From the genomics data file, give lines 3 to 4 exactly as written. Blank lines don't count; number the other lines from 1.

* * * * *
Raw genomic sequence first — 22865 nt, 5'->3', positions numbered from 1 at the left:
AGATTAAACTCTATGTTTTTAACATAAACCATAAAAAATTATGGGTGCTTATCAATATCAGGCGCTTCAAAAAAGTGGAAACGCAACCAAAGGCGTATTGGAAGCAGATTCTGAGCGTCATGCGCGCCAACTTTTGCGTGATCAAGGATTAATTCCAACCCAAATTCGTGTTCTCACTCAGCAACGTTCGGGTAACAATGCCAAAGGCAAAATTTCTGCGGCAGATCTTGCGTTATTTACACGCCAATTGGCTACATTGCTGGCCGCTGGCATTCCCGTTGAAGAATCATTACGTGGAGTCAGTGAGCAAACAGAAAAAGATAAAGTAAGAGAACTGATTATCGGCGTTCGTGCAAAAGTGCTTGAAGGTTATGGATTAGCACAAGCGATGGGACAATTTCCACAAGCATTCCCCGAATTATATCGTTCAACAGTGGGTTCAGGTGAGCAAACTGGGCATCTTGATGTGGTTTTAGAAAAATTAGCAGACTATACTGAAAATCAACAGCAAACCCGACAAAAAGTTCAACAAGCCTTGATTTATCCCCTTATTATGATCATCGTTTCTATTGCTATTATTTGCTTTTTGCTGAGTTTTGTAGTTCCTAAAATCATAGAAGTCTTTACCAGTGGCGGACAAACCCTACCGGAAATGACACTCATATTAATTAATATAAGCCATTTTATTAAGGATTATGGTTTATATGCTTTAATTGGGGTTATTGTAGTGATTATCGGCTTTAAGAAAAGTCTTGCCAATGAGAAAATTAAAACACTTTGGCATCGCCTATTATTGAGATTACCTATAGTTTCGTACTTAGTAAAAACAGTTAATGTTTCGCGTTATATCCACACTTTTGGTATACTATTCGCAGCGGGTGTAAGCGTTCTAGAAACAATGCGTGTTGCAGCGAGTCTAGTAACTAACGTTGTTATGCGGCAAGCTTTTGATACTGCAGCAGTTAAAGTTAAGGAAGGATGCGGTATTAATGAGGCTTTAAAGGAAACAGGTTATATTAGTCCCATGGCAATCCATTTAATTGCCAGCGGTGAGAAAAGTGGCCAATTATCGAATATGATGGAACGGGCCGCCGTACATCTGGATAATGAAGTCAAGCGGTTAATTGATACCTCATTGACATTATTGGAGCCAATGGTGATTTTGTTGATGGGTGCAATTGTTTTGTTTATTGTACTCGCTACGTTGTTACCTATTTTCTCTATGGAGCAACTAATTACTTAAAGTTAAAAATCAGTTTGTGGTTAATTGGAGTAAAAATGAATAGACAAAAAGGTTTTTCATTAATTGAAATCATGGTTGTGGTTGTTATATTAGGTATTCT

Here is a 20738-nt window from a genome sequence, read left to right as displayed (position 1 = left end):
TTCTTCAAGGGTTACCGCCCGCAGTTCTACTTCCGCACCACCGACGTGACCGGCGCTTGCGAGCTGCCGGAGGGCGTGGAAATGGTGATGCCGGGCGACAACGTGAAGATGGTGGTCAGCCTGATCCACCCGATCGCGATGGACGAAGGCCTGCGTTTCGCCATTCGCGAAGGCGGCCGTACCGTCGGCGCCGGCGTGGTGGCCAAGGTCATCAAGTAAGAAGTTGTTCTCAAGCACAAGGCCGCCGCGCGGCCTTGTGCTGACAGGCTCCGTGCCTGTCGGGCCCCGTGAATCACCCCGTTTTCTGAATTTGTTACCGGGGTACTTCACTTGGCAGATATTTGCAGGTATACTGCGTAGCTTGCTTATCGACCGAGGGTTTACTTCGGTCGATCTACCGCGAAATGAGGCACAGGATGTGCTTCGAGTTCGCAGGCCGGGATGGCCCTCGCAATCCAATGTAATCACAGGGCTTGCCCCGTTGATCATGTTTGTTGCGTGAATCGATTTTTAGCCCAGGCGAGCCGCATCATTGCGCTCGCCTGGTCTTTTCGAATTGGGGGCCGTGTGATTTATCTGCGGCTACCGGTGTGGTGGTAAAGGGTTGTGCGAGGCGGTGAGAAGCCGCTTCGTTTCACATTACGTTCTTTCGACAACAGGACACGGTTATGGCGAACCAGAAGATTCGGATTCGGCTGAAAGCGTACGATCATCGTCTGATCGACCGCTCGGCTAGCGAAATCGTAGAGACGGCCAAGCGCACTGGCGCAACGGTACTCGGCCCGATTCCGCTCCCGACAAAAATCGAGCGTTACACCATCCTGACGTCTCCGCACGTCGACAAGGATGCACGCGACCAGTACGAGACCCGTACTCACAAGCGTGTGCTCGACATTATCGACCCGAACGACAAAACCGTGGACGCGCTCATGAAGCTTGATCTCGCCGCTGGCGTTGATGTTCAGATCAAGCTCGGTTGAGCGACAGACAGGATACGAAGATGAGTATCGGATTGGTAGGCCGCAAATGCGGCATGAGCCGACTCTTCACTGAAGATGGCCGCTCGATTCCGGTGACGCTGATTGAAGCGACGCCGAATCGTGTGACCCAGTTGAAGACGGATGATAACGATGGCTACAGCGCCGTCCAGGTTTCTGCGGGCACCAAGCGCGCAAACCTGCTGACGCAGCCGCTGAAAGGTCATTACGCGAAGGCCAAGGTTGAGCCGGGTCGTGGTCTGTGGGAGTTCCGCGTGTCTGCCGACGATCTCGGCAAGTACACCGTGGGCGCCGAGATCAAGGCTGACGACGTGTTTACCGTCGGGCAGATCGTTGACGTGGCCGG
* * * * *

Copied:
Here is a 20738-nt window from a genome sequence, read left to right as displayed (position 1 = left end):
TTCTTCAAGGGTTACCGCCCGCAGTTCTACTTCCGCACCACCGACGTGACCGGCGCTTGCGAGCTGCCGGAGGGCGTGGAAATGGTGATGCCGGGCGACAACGTGAAGATGGTGGTCAGCCTGATCCACCCGATCGCGATGGACGAAGGCCTGCGTTTCGCCATTCGCGAAGGCGGCCGTACCGTCGGCGCCGGCGTGGTGGCCAAGGTCATCAAGTAAGAAGTTGTTCTCAAGCACAAGGCCGCCGCGCGGCCTTGTGCTGACAGGCTCCGTGCCTGTCGGGCCCCGTGAATCACCCCGTTTTCTGAATTTGTTACCGGGGTACTTCACTTGGCAGATATTTGCAGGTATACTGCGTAGCTTGCTTATCGACCGAGGGTTTACTTCGGTCGATCTACCGCGAAATGAGGCACAGGATGTGCTTCGAGTTCGCAGGCCGGGATGGCCCTCGCAATCCAATGTAATCACAGGGCTTGCCCCGTTGATCATGTTTGTTGCGTGAATCGATTTTTAGCCCAGGCGAGCCGCATCATTGCGCTCGCCTGGTCTTTTCGAATTGGGGGCCGTGTGATTTATCTGCGGCTACCGGTGTGGTGGTAAAGGGTTGTGCGAGGCGGTGAGAAGCCGCTTCGTTTCACATTACGTTCTTTCGACAACAGGACACGGTTATGGCGAACCAGAAGATTCGGATTCGGCTGAAAGCGTACGATCATCGTCTGATCGACCGCTCGGCTAGCGAAATCGTAGAGACGGCCAAGCGCACTGGCGCAACGGTACTCGGCCCGATTCCGCTCCCGACAAAAATCGAGCGTTACACCATCCTGACGTCTCCGCACGTCGACAAGGATGCACGCGACCAGTACGAGACCCGTACTCACAAGCGTGTGCTCGACATTATCGACCCGAACGACAAAACCGTGGACGCGCTCATGAAGCTTGATCTCGCCGCTGGCGTTGATGTTCAGATCAAGCTCGGTTGAGCGACAGACAGGATACGAAGATGAGTATCGGATTGGTAGGCCGCAAATGCGGCATGAGCCGACTCTTCACTGAAGATGGCCGCTCGATTCCGGTGACGCTGATTGAAGCGACGCCGAATCGTGTGACCCAGTTGAAGACGGATGATAACGATGGCTACAGCGCCGTCCAGGTTTCTGCGGGCACCAAGCGCGCAAACCTGCTGACGCAGCCGCTGAAAGGTCATTACGCGAAGGCCAAGGTTGAGCCGGGTCGTGGTCTGTGGGAGTTCCGCGTGTCTGCCGACGATCTCGGCAAGTACACCGTGGGCGCCGAGATCAAGGCTGACGACGTGTTTACCGTCGGGCAGATCGTTGACGTGGCCGG